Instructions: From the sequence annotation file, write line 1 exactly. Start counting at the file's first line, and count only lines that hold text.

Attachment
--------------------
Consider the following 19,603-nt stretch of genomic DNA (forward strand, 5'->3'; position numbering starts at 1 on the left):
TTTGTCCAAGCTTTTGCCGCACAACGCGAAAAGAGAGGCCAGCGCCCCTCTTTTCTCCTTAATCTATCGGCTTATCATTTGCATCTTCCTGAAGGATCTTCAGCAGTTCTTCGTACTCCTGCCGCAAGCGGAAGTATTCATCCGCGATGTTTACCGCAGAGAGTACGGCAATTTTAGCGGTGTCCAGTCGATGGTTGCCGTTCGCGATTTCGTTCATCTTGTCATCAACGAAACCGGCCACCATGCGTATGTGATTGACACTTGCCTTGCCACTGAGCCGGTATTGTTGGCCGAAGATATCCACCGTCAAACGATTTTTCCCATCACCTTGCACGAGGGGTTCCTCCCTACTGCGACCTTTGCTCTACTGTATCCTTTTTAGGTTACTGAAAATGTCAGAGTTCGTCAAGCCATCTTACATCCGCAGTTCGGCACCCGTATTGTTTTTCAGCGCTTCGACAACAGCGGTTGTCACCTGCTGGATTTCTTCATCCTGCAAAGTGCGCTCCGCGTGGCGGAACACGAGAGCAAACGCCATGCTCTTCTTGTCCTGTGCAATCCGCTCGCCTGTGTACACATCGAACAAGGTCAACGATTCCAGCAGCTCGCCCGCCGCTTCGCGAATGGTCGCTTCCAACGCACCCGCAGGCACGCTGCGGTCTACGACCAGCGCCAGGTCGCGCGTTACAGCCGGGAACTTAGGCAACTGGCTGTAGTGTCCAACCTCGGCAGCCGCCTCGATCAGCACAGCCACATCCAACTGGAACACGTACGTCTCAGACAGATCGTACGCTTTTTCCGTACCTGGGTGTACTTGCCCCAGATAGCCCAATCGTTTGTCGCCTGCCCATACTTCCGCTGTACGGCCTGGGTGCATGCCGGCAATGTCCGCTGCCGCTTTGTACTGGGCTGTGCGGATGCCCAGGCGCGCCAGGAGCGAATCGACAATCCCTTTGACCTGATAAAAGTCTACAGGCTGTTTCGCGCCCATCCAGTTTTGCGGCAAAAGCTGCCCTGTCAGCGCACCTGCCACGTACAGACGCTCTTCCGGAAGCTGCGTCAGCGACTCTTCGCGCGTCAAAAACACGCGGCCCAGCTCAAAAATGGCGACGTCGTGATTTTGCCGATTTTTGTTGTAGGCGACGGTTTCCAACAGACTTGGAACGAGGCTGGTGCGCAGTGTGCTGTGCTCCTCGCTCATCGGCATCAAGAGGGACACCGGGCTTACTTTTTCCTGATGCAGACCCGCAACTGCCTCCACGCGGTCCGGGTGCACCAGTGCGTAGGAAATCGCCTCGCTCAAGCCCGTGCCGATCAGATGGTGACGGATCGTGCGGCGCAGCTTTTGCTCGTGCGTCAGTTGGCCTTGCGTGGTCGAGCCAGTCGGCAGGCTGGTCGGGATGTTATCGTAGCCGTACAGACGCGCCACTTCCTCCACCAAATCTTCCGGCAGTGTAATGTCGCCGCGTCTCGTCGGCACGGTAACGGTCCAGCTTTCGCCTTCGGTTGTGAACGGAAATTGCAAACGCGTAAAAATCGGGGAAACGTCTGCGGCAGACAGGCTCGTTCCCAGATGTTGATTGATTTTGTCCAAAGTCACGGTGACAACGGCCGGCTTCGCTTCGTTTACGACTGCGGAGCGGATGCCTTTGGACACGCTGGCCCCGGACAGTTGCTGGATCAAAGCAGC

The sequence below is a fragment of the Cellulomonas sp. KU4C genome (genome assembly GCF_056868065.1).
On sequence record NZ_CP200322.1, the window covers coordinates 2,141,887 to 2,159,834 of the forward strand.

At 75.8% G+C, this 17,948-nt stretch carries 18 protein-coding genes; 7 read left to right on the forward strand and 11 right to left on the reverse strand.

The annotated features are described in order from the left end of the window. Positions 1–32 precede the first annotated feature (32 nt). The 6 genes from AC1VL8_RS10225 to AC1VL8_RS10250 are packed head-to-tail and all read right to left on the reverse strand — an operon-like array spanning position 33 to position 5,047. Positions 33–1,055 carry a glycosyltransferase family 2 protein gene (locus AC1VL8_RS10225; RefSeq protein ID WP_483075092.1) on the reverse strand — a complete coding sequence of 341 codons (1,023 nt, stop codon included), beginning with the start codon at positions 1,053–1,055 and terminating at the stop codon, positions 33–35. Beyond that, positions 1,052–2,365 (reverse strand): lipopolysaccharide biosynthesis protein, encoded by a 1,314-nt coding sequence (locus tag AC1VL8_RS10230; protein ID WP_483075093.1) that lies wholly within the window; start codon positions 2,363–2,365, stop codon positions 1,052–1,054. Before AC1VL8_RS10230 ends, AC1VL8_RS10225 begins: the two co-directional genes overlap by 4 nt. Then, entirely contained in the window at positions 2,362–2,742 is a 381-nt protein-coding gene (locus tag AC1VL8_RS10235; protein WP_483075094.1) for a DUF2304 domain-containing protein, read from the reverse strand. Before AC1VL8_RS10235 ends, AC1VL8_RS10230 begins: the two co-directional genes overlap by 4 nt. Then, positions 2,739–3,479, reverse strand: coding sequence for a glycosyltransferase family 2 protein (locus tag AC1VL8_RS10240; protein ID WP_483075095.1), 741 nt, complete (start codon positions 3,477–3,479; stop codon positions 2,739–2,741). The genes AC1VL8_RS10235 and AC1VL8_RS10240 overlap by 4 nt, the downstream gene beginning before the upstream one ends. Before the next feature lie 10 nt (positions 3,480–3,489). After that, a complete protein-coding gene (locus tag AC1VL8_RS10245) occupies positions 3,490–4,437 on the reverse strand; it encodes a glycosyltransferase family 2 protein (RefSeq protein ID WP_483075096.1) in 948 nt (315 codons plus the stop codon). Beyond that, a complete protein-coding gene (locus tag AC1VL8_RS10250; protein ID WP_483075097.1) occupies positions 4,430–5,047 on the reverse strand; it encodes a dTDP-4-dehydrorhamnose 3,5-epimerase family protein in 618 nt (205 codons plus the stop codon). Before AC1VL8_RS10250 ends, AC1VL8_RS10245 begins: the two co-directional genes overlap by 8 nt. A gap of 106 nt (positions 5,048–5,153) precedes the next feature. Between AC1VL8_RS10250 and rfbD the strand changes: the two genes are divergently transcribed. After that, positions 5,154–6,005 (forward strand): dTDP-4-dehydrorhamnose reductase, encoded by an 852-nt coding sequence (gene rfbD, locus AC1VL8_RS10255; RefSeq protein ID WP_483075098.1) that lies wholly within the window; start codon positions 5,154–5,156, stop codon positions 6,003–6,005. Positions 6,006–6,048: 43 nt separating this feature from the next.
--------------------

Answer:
Consider the following 19,603-nt stretch of genomic DNA (forward strand, 5'->3'; position numbering starts at 1 on the left):